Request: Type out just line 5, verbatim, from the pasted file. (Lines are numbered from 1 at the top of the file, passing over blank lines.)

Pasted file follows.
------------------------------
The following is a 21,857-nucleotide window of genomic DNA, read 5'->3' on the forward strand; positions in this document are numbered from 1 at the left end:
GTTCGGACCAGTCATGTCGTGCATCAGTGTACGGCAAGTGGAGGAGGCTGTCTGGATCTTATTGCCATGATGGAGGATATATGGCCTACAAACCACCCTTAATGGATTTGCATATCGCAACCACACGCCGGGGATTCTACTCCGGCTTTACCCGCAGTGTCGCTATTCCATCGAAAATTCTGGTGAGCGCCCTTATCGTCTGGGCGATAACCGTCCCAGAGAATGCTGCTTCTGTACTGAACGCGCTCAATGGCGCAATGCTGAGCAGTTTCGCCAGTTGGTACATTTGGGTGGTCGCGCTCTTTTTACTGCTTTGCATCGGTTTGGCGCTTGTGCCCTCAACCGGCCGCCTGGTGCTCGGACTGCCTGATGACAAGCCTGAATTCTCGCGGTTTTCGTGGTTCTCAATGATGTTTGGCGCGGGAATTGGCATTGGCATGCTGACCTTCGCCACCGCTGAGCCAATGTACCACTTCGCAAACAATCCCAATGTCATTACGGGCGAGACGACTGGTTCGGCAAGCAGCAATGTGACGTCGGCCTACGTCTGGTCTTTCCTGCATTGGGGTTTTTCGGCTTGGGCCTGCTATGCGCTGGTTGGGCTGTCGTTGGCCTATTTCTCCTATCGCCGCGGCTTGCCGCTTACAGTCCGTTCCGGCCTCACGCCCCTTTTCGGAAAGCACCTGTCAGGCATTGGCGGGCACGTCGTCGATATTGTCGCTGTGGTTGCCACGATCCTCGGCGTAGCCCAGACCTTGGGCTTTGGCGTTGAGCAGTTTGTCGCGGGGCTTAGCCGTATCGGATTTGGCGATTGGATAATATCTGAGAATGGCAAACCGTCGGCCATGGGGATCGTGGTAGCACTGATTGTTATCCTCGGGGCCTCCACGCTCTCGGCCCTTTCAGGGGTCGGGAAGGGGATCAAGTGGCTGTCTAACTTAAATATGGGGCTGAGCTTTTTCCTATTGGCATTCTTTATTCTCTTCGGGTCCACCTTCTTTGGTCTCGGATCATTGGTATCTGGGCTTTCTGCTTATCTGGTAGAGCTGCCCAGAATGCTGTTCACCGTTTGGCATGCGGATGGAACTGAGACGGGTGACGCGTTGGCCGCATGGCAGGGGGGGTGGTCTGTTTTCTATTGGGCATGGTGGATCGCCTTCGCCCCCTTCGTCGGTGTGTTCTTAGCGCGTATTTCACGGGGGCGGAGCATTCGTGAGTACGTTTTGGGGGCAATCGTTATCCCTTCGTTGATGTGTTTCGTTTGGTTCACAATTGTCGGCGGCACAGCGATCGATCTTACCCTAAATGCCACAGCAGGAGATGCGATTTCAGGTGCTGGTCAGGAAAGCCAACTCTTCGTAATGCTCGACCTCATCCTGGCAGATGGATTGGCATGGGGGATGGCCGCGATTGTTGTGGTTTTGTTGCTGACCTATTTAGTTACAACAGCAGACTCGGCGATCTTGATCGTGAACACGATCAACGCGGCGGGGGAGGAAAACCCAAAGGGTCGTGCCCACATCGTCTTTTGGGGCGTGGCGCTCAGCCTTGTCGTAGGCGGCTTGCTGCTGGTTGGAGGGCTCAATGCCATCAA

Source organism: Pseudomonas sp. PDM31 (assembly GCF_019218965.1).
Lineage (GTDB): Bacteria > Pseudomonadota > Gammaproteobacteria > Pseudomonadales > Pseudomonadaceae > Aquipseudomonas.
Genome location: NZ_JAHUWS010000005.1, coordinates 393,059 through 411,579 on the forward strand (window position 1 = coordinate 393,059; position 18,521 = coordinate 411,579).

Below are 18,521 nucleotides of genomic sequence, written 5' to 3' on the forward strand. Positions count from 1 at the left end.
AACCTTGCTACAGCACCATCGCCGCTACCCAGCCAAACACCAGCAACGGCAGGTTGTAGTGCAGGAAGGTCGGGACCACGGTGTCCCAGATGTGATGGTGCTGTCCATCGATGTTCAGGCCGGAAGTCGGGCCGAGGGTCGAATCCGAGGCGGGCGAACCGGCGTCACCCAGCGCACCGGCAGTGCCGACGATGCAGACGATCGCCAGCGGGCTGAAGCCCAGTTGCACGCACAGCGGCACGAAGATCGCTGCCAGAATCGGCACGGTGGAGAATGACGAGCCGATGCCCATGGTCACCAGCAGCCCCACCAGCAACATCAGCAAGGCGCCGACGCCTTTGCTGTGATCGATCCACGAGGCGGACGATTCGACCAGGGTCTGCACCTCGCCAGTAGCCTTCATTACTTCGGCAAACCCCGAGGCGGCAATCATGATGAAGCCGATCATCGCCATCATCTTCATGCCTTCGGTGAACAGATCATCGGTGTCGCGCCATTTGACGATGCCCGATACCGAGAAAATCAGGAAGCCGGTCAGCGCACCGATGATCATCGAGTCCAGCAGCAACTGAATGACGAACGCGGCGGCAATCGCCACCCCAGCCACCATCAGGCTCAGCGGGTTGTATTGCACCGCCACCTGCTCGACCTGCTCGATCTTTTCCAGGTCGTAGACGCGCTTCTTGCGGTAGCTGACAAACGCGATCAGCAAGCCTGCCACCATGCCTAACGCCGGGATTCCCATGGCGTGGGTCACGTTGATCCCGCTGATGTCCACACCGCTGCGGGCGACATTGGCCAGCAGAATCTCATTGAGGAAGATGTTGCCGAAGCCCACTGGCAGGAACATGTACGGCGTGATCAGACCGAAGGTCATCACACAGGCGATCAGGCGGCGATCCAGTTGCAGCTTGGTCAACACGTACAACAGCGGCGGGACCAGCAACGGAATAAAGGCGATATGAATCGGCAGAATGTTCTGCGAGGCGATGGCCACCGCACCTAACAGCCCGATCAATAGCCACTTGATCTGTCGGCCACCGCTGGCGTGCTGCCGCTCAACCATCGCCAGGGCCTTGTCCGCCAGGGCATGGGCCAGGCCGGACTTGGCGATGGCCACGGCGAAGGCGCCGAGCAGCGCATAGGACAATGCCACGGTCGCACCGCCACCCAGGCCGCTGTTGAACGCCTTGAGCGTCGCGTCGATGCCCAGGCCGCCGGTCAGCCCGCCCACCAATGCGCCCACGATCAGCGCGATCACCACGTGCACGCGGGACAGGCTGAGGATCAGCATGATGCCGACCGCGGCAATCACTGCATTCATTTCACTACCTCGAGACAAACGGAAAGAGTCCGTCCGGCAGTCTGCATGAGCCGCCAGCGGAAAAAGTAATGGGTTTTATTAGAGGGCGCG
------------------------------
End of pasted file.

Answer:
Genome location: NZ_JAHUWS010000005.1, coordinates 393,059 through 411,579 on the forward strand (window position 1 = coordinate 393,059; position 18,521 = coordinate 411,579).